val user = user@{.pubkey == user_pub};
    return channel@{channel_name, .owner == user};
}

operation change_channel_name(signer: pubkey, old_channel_name: name, new_channel_name: name) {
    require(is_signer(signer));
    val channel_to_change = get_channel_owned_by_user(signer, old_channel_name);
    update channel@{channel == channel_to_change}(.name = new_channel_name);
}

In the function get_channel_owned_by_user the code first retrieves a user with given public key and returns a channel owned by the the retrieved user with the given channel name. Operator @ expects exactly one object to be found (see Cardinality for more information.), thus you can be sure that in case there is no user or channel with such a pubkey or a name the function will fail and so will the operation that is calling it. Finally, the function returns the channel instance that was validated, saving the developer the hassle to check owner every time a channel is retrieved.

Please note that you must mark the attribute name with the keyword mutable. This is because only the fields which are declared mutable can be changed using the update statement.

Query

Storing data without the ability to access it again would be useless. Let’s consider a simple example - retrieving channel names for a user with a certain name:

::
query get_channel_names (user_name: name) {
return channel @* {
.owner == user@{.name==user_name}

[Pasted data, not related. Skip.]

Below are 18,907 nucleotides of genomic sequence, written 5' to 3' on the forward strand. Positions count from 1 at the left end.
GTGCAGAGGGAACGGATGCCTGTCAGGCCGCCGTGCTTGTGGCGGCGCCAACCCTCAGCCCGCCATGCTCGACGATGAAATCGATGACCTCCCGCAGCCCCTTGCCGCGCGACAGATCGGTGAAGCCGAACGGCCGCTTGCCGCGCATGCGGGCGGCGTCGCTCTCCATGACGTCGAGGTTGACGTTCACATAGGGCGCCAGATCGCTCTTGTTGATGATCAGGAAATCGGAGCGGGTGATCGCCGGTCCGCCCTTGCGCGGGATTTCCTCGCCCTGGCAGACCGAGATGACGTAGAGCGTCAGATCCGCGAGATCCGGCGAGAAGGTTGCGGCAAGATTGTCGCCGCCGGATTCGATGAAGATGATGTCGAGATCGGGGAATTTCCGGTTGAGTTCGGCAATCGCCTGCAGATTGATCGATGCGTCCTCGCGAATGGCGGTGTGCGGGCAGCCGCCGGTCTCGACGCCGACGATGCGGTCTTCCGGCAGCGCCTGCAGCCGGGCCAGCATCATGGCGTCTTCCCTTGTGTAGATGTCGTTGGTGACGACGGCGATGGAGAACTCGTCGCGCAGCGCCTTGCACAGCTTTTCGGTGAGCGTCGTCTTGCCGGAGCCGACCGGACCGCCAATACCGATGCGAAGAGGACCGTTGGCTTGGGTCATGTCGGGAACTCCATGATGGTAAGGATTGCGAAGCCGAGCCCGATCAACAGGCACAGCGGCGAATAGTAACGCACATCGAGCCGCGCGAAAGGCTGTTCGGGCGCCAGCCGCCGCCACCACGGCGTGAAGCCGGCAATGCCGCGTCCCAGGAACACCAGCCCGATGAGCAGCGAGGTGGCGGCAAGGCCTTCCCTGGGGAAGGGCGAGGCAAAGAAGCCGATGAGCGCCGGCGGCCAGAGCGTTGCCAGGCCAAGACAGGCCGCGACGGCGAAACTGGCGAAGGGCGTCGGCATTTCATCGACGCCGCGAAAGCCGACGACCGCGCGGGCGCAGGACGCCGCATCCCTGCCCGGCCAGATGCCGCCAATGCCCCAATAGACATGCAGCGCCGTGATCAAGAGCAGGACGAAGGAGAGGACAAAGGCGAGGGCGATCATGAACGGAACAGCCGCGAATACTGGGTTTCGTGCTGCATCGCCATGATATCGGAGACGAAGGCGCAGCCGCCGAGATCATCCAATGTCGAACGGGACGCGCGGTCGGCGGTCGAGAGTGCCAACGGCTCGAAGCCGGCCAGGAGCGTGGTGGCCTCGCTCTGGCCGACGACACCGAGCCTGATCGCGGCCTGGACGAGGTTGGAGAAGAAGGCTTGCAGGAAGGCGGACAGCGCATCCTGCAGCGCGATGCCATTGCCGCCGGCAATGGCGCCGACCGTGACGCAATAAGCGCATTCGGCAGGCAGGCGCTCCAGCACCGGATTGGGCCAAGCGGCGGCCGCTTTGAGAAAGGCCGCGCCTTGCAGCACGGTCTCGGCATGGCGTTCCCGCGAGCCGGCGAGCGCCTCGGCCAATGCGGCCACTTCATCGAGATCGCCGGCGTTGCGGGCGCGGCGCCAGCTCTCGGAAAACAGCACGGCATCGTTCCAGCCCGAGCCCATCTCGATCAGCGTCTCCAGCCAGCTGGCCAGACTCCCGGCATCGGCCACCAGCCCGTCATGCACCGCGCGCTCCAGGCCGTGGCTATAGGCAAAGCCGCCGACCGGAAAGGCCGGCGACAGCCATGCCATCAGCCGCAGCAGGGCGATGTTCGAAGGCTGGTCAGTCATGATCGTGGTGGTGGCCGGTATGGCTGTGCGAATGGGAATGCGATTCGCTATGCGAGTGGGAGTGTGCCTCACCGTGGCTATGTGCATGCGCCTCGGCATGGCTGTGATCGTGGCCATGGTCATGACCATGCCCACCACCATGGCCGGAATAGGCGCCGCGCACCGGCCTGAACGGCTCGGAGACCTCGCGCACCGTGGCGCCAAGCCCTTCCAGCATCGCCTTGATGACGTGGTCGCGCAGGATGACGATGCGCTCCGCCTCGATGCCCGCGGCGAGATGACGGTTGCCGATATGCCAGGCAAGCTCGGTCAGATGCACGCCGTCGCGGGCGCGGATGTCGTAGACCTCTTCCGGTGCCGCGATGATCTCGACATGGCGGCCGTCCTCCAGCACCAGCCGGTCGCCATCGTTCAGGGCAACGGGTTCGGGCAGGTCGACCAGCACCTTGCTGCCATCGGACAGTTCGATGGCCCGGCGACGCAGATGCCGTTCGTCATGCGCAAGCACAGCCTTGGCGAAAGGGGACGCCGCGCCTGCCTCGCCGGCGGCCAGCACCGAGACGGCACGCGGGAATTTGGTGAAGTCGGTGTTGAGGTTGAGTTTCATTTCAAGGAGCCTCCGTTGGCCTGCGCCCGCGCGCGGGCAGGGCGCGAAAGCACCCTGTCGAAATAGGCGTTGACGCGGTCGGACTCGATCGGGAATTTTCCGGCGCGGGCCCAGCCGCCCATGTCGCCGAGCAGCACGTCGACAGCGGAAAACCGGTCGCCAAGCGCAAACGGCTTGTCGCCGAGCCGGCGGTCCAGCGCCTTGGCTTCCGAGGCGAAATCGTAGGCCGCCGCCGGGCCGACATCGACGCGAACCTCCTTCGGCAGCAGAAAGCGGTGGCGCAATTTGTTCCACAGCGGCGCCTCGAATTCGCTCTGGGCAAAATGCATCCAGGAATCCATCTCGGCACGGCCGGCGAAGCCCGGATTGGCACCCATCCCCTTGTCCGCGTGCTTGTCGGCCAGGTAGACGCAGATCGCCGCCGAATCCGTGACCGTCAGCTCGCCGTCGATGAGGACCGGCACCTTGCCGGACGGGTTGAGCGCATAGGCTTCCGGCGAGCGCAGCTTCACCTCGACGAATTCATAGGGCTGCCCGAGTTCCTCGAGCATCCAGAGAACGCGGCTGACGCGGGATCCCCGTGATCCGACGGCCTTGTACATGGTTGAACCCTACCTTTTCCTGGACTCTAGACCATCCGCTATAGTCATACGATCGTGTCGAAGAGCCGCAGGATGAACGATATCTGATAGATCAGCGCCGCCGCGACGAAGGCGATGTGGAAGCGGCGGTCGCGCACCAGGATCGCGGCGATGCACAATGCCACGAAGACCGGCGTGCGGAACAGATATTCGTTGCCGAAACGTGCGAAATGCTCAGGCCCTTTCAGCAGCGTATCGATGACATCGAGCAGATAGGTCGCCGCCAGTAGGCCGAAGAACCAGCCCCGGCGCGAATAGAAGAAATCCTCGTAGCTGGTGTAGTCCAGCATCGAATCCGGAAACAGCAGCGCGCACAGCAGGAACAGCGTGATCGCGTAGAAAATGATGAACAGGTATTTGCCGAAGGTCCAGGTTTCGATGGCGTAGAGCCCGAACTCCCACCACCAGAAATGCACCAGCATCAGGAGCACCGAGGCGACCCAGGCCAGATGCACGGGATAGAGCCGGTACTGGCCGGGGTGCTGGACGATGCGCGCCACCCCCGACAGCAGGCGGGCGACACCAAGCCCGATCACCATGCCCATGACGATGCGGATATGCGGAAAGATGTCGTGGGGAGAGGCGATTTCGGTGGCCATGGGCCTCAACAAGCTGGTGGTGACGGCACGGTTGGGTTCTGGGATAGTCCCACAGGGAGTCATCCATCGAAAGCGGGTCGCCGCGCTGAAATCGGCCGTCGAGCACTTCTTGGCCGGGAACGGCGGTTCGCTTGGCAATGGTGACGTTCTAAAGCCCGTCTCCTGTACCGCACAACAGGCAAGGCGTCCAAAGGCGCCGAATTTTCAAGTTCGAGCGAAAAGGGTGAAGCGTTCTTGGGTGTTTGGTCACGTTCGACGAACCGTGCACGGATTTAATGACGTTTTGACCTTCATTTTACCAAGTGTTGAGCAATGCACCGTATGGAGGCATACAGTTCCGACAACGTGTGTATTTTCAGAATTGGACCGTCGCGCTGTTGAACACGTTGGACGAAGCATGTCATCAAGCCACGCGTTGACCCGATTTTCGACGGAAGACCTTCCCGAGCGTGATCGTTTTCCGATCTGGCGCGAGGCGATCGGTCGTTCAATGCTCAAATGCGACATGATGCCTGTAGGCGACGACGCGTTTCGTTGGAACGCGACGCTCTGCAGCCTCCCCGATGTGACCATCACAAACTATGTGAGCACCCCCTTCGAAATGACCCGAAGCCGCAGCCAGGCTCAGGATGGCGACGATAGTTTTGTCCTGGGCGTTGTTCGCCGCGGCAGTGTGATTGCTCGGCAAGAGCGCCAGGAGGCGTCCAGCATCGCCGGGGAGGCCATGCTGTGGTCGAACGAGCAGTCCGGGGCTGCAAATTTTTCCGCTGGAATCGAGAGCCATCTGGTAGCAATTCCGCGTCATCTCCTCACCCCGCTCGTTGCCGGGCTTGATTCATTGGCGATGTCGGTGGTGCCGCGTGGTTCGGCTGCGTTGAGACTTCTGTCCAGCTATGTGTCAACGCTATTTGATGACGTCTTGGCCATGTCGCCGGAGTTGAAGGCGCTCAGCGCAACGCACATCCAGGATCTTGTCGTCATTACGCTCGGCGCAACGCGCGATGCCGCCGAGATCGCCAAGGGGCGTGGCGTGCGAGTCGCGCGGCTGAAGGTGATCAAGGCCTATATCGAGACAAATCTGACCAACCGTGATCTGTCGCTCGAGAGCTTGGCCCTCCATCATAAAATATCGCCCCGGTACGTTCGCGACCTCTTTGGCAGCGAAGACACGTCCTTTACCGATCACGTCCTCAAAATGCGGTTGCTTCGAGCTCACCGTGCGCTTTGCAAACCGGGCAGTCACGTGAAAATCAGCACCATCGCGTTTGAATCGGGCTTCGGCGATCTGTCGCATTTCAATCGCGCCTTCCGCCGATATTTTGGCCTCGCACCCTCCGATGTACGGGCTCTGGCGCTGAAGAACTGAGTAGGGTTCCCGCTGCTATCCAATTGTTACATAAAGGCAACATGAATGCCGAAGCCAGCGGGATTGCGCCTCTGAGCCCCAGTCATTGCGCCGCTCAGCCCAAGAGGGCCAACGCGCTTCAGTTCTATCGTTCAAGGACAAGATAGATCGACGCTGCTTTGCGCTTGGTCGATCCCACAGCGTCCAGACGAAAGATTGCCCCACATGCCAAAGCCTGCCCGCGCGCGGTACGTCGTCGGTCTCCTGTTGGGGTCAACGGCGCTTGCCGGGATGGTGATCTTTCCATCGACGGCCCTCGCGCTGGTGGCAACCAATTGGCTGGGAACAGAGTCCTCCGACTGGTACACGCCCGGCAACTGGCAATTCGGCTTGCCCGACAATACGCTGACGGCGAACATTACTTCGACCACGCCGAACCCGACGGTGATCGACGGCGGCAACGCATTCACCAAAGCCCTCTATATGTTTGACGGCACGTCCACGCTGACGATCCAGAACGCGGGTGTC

} (.name);

}

Here you see a selection operator you’re already familiar with – @*. We select all the channels with a given owner (which we first find by name).

Then we extract name attribute from retrieved objects using the (.name) construct.

Note that since we only need name from channel, is also possible to write

::
query get_channel_names (user_name: name) {
return channel @* {
.owner == user@{.name==user_name}

}.name;

}

Relational expressions

In general, a relational expression consists of five parts, some of which can be omitted:

FROM OPERATOR { WHERE } (WHAT) LIMIT
  1. FROM describes where data is taken from. It can be a single class, such as just user. Or, it can be combination of multiple classes, e.g. (user, channel). In the later case, conceptually we are dealing with a Cartesian product, which is a set of all possible combinations. But, in typically WHERE part will then provide a condition which defines a correspondence between objects of difference classes. E.g. one can select such (user, channel) combinations where user is an owner of the channel. This works same way as JOIN in SQL, in fact, the optimizer will typically translate it to JOINs.
  2. OPERATOR – there are different operators depending on required cardinality. They are:
    • @ – exactly one, returns a value
    • @* – any number, returns a list of values
    • @+ – at least one, returns a list of values
    • @? – one or zero, returns a nullable value
  3. WHERE describes how to filter the FROM set. So, you would use your search criteria as well as JOINs.
  4. WHAT describes how to process the set, for doing a projection, aggregation or sorting. If it is ommitted then members of the set are returned as they are.
  5. LIMIT for operators which return a list, limits the number of elements returned.

In SQL, the logical processing order does not match the order in which clauses are written, for example, FROM is logically processed before SELECT even though SELECT comes first. (SQL logical processing order can be found e.g. in SQL Server documentation).